Bill Walton had more fun playing and broadcasting basketball than any other player in the game.

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FILE - In this Sept. 2, 2020, file photo, the NBA logo is displayed at center court during an NBA first-round playoff basketball game between the Houston Rockets and Oklahoma City Thunder in Lake Buena Vista, Fla. NBA training camps open around the league Tuesday, Dec. 1, 2020,though on-court sessions will be limited to individual workouts and only for those players who have gotten three negative coronavirus test results back in the last few days. (AP Photo/Mark J. Terrill, File)

Having had the honor and pleasure of working with Bill Walton on television broadcasts, I can say that no one enjoyed breaking down a game more than he did. He is truly one-of-a-kind. Regardless of the subject—whether it’s history, politics, rock and roll, or basketball—Bill possesses an incredible ability to engage in insightful and enthusiastic conversation.

His passion for UCLA and college basketball was unparalleled, and fans adored him for his candid honesty and genuine pleasure in analyzing a game from the courtside. Larger than life, not just because of his nearly 7-foot stature, Walton was a two-time NCAA champion with UCLA, a two-time NBA champion, an inductee into the Basketball Hall of Fame, and an icon on the court in every sense.

He passed away on Monday morning at the age of 71 after a prolonged battle with cancer, as announced by the league on behalf of his family. He was the NBA’s MVP for the 1977-78 season, the league’s Sixth Man of the Year in 1985-86, and a member of the league’s 50th and 75th anniversary teams. His professional achievements followed a stellar college career at UCLA under coach John Wooden, where he was a three-time national player of the year.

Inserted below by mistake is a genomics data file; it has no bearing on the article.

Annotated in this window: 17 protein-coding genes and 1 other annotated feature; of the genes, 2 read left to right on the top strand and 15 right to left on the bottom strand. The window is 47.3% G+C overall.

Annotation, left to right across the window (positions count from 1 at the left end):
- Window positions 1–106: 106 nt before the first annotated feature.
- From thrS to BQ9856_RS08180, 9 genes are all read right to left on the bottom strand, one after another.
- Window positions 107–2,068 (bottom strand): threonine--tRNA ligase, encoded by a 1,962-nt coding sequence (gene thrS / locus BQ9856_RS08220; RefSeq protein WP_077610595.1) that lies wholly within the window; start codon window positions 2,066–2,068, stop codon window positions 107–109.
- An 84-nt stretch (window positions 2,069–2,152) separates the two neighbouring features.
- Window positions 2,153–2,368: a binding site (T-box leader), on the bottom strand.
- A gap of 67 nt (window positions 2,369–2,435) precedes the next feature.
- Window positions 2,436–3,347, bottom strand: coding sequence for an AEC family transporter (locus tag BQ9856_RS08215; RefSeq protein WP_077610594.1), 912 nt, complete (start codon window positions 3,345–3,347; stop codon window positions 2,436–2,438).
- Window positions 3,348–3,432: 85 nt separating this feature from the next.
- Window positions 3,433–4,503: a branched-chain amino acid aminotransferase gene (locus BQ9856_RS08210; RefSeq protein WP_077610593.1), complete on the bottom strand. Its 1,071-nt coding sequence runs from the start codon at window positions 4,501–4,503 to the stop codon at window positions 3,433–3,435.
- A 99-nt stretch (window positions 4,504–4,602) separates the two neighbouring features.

As the Celtics celebrated their second NBA Finals appearance in three years, Walton was at the forefront of their thoughts. Wyc Grousbeck, the team owner, received the Bob Cousy Trophy for the Eastern Conference Championship and dedicated it to Walton.

Walton’s tenure with the Celtics spanned from 1985 to 1988, during which he earned the Sixth Man of the Year Award in 1986, the year Boston clinched the championship. That victory marked his second and last championship ring. Walton’s career concluded in 1990 due to injury.

Since Walton’s time, the Celtics have secured only one NBA Championship, which was in 2008 against the Lakers, featuring Walton’s son, Luke. This marks their fourth journey to the NBA Finals since then, as they aim to expand their collection of trophies.

Jim Williams has been covering sports media and the business side of sports for nearly 45 years. He was a featured columnist for the Washington and San Francisco Examiner Newspapers for ten years and has contributed regularly to Sports Business Journal, Forbes, Playboy, and Newsweek.

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